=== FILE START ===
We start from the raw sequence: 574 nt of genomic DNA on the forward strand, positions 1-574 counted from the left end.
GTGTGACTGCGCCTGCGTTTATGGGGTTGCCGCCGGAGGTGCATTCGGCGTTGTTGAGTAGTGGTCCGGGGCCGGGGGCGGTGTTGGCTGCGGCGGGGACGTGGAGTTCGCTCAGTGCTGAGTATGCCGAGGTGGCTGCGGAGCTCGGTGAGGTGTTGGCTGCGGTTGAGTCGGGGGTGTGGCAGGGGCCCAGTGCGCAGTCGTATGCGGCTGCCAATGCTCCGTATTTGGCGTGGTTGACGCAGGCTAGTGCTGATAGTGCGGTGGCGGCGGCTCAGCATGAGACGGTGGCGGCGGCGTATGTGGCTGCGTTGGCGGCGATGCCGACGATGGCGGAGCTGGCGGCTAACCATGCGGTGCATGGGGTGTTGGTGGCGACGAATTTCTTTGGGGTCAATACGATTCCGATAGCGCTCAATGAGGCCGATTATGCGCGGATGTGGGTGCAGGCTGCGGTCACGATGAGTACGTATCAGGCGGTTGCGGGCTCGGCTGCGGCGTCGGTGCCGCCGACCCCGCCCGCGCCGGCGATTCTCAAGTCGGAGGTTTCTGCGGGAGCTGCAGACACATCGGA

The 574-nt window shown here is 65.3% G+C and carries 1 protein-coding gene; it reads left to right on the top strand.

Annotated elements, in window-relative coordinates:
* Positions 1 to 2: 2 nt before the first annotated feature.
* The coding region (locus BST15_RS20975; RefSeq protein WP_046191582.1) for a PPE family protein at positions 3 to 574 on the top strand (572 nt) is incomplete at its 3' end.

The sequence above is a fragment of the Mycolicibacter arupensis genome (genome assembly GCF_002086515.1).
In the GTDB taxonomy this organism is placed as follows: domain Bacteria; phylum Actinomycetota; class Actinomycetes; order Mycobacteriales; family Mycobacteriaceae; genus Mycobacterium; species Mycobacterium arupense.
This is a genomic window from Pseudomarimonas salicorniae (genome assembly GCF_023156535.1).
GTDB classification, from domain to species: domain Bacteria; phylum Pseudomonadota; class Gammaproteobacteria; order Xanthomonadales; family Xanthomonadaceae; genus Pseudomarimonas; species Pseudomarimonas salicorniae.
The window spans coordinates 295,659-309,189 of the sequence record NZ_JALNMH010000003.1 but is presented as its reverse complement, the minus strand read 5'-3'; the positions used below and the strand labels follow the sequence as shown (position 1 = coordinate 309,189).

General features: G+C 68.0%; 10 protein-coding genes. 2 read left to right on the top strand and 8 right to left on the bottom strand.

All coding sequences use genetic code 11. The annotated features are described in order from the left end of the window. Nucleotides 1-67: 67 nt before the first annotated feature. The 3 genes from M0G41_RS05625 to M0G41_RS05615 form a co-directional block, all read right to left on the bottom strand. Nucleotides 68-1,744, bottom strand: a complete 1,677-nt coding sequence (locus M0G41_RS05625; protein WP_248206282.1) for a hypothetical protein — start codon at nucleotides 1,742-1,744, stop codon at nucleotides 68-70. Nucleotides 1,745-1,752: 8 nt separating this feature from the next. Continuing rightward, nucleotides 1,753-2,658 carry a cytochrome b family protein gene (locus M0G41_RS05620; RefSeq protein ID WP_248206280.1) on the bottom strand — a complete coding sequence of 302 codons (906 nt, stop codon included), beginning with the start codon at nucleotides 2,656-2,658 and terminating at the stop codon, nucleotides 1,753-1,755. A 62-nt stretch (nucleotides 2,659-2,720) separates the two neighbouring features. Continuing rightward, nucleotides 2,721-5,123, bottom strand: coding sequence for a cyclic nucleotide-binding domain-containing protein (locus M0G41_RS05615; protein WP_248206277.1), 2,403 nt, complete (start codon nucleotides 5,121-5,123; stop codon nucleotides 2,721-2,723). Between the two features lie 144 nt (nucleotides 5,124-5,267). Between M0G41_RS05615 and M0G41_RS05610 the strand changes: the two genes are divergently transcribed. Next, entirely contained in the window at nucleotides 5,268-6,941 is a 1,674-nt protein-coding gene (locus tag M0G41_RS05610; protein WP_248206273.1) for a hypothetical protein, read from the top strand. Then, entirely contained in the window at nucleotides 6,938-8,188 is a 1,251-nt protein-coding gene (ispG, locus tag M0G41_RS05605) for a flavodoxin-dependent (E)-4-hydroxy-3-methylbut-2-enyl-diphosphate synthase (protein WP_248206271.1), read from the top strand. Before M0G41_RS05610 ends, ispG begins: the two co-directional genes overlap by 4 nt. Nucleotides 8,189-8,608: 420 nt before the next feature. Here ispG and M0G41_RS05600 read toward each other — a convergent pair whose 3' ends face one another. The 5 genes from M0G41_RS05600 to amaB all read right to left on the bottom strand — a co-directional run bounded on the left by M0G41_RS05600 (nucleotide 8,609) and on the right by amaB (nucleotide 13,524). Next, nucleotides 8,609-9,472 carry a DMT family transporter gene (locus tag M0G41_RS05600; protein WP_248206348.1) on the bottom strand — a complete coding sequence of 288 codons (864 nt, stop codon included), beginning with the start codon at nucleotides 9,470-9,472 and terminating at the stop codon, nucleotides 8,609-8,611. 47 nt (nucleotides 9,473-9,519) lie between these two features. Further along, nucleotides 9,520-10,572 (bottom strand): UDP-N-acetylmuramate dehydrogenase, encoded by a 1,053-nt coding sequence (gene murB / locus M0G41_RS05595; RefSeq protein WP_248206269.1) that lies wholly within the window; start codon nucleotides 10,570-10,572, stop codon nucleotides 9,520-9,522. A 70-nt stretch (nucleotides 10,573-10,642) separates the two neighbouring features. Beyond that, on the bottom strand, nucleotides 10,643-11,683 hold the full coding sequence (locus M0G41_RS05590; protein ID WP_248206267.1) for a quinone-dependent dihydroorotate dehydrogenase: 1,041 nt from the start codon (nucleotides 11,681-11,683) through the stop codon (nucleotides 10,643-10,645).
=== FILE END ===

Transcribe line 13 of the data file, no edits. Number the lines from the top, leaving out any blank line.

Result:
All coding sequences use genetic code 11. The annotated features are described in order from the left end of the window. Nucleotides 1-67: 67 nt before the first annotated feature. The 3 genes from M0G41_RS05625 to M0G41_RS05615 form a co-directional block, all read right to left on the bottom strand. Nucleotides 68-1,744, bottom strand: a complete 1,677-nt coding sequence (locus M0G41_RS05625; protein WP_248206282.1) for a hypothetical protein — start codon at nucleotides 1,742-1,744, stop codon at nucleotides 68-70. Nucleotides 1,745-1,752: 8 nt separating this feature from the next. Continuing rightward, nucleotides 1,753-2,658 carry a cytochrome b family protein gene (locus M0G41_RS05620; RefSeq protein ID WP_248206280.1) on the bottom strand — a complete coding sequence of 302 codons (906 nt, stop codon included), beginning with the start codon at nucleotides 2,656-2,658 and terminating at the stop codon, nucleotides 1,753-1,755. A 62-nt stretch (nucleotides 2,659-2,720) separates the two neighbouring features. Continuing rightward, nucleotides 2,721-5,123, bottom strand: coding sequence for a cyclic nucleotide-binding domain-containing protein (locus M0G41_RS05615; protein WP_248206277.1), 2,403 nt, complete (start codon nucleotides 5,121-5,123; stop codon nucleotides 2,721-2,723). Between the two features lie 144 nt (nucleotides 5,124-5,267). Between M0G41_RS05615 and M0G41_RS05610 the strand changes: the two genes are divergently transcribed. Next, entirely contained in the window at nucleotides 5,268-6,941 is a 1,674-nt protein-coding gene (locus tag M0G41_RS05610; protein WP_248206273.1) for a hypothetical protein, read from the top strand. Then, entirely contained in the window at nucleotides 6,938-8,188 is a 1,251-nt protein-coding gene (ispG, locus tag M0G41_RS05605) for a flavodoxin-dependent (E)-4-hydroxy-3-methylbut-2-enyl-diphosphate synthase (protein WP_248206271.1), read from the top strand. Before M0G41_RS05610 ends, ispG begins: the two co-directional genes overlap by 4 nt. Nucleotides 8,189-8,608: 420 nt before the next feature. Here ispG and M0G41_RS05600 read toward each other — a convergent pair whose 3' ends face one another. The 5 genes from M0G41_RS05600 to amaB all read right to left on the bottom strand — a co-directional run bounded on the left by M0G41_RS05600 (nucleotide 8,609) and on the right by amaB (nucleotide 13,524). Next, nucleotides 8,609-9,472 carry a DMT family transporter gene (locus tag M0G41_RS05600; protein WP_248206348.1) on the bottom strand — a complete coding sequence of 288 codons (864 nt, stop codon included), beginning with the start codon at nucleotides 9,470-9,472 and terminating at the stop codon, nucleotides 8,609-8,611. 47 nt (nucleotides 9,473-9,519) lie between these two features. Further along, nucleotides 9,520-10,572 (bottom strand): UDP-N-acetylmuramate dehydrogenase, encoded by a 1,053-nt coding sequence (gene murB / locus M0G41_RS05595; RefSeq protein WP_248206269.1) that lies wholly within the window; start codon nucleotides 10,570-10,572, stop codon nucleotides 9,520-9,522. A 70-nt stretch (nucleotides 10,573-10,642) separates the two neighbouring features. Beyond that, on the bottom strand, nucleotides 10,643-11,683 hold the full coding sequence (locus M0G41_RS05590; protein ID WP_248206267.1) for a quinone-dependent dihydroorotate dehydrogenase: 1,041 nt from the start codon (nucleotides 11,681-11,683) through the stop codon (nucleotides 10,643-10,645).